In this post, I’ll take a deeper dive to examine which patients develop severe COVID-19 symptoms.
More information about the clinical characteristics of COVID-19 is available here. https://www.nejm.org/doi/full/10.1056/NEJMoa2002032
In this paper, severe COVID-19 was defined by the guidelines for community acquired pneumonia: https://www.atsjournals.org/doi/pdf/10.1164/rccm.201908-1581ST. To make things simpler, severe COVID-19 is the state where you need mechanical ventilation.
My takeaway from these demographics is that everyone above 14 is susceptible to severe COVID-19. This is unlike community acquired pneumonia where we worry about hospitalization predominately in people older than 65.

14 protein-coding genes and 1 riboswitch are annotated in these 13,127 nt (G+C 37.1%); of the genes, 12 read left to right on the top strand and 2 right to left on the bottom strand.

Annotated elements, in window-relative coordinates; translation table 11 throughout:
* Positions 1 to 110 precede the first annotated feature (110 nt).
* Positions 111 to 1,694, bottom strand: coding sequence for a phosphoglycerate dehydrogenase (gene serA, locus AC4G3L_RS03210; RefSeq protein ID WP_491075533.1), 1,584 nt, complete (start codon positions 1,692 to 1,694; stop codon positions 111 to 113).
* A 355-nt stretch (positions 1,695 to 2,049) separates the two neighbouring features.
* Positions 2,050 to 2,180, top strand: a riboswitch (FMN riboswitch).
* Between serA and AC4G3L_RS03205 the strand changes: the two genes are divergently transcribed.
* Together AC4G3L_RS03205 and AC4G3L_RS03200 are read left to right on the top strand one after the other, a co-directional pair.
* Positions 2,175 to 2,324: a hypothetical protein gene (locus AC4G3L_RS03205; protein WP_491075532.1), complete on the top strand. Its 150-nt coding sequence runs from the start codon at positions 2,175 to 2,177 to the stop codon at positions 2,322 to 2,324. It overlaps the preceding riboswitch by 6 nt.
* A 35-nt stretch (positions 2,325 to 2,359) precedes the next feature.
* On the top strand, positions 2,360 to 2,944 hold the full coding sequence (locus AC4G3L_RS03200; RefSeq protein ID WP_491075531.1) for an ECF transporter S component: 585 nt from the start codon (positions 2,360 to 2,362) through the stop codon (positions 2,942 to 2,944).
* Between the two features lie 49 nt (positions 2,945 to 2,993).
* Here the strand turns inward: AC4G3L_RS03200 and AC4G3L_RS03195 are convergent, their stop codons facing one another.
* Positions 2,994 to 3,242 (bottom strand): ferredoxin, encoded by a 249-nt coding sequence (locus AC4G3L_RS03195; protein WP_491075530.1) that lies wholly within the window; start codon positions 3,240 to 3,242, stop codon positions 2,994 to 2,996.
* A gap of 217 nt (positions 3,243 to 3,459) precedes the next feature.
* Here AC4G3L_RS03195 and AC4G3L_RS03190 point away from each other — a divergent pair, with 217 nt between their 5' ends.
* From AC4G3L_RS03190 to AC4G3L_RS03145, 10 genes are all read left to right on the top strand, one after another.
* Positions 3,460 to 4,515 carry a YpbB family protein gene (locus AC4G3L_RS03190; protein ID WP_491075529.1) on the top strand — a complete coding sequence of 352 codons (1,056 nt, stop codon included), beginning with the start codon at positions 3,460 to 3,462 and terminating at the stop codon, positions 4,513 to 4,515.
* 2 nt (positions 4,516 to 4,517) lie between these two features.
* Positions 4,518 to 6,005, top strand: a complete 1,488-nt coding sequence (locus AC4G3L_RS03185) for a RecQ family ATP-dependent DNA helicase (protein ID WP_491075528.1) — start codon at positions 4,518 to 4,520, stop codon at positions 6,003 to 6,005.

People with severe COVID-19 were more often former/current smokers (16.9% versus 11.8%).
Both patients with severe and nonsevere COVID-19 have fever during hospitalization. To my eyes, I do not observe an obvious relationship between the severity of fever and progression to severe COVID-19.
People with severe COVID-19 more often had shortness of breath as their initial symptom before hospitalization (37.6% versus 15.1%).
There was not much difference in the prevalence of other symptoms like congestion, headache, cough, sore throat, fatigue, diarrhea, myalgias, or chills between severe and nonsevere COVID-19.
People with severe COVID-19 more often had a coexisting disorder (38.7% versus 21%). Specifically, those with diabetes, hypertension, or coronary artery disease had more severe symptoms.